Comb the Feelings Through Your Hair is the fourth album from Brooklyn indie band Grooms. Despite the tone of sullen, depressing hopelessness in their last three albums, this one is the spark of something fresh and enticing. It sounds like a brand new outlook on their sound; one that seems to be the very epitome of personal redemption. While this album did come out some time ago, I chose to review this album now because I keep finding myself going back to the title track due to it’s unassuming tenacity.
Many of the tracks on this album have ambient, synth propelled overtones – and with each listen, it seems to have an electrifying, dizzying effect. Opener “Bed Version” presents itself in such a way that it’s easy for the listener to jump in at any given time. The beats swerve and collide to create this atmospheric tension that continues on into the intense, guitar fueled outro, and the build-up makes it totally worth the wait. Title track “Comb the Feelings Through Your Hair” is in a wonderfully juvenile borderline post-punk and shoegaze style, making it so that a somewhat passionate, yet deadpan vocal takes emphasis over a fire-blazoned instrumental track. It’s pop without being pop; the way that Grooms manages to get away with the catchiness of this track is nothing short of extraordinary. Vocals are an entity on this album, as it spans every style from slight murmurs to half-screaming. Tracks like “Cross Off” and “Half Cloud” explore the slower, murmuring side, and both have an eerie, yet nostalgic feeling to it, which is irresistible. Of course, this album does have it’s moments of slight redundancy. The constant dissonant tones can grind on the listener at times, and there is the fact that in most of the tracks, like “Something Wild,” for instance, it starts in one place and ends up somewhere completely new, making it difficult to follow along. Despite those downsides, the stand out tracks save it somewhat. The dissonance of the dreamy tune “Will the Boys” actually works in the album’s favor, and emphasizes the style of shoegaze that it takes even more. It has it’s sniveling sides as well, like in “Grenadine Scene from Inside” and “Foster Sister,” and wraps up the album on a highly impressive note.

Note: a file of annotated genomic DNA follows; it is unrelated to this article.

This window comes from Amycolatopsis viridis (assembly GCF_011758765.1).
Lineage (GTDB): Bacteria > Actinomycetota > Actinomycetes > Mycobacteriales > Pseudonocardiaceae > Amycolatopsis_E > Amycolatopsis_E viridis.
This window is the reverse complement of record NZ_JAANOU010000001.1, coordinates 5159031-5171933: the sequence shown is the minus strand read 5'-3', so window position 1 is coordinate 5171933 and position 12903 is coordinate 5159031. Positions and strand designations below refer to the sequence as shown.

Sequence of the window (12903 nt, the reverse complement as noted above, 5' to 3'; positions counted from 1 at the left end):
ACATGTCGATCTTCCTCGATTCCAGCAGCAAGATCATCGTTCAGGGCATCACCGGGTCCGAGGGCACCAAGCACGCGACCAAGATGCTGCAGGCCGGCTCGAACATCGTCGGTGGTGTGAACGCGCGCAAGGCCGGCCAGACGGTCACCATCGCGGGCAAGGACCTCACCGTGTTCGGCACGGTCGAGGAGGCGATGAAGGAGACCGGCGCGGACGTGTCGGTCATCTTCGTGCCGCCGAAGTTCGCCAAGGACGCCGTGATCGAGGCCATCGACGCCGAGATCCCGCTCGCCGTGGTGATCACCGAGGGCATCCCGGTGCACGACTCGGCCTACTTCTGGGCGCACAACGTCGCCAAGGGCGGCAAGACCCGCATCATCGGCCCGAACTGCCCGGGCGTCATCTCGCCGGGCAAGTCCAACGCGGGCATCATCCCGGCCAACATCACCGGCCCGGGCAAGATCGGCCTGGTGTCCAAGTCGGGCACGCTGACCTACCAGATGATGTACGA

Comb the Feelings Through Your Hair deserves a few listens to accurately describe it’s specific persona, but I feel like it’s heavily focused on portraying newer, more intellectual feelings and does a great job of doing so. While the constant instrumental focus can be a bit draining at times compared to the vocals, it’s still evidence of a desire to forgo the constant feelings of resentment and negativity, which is a lovely little contradiction.
photo courtesy of the artist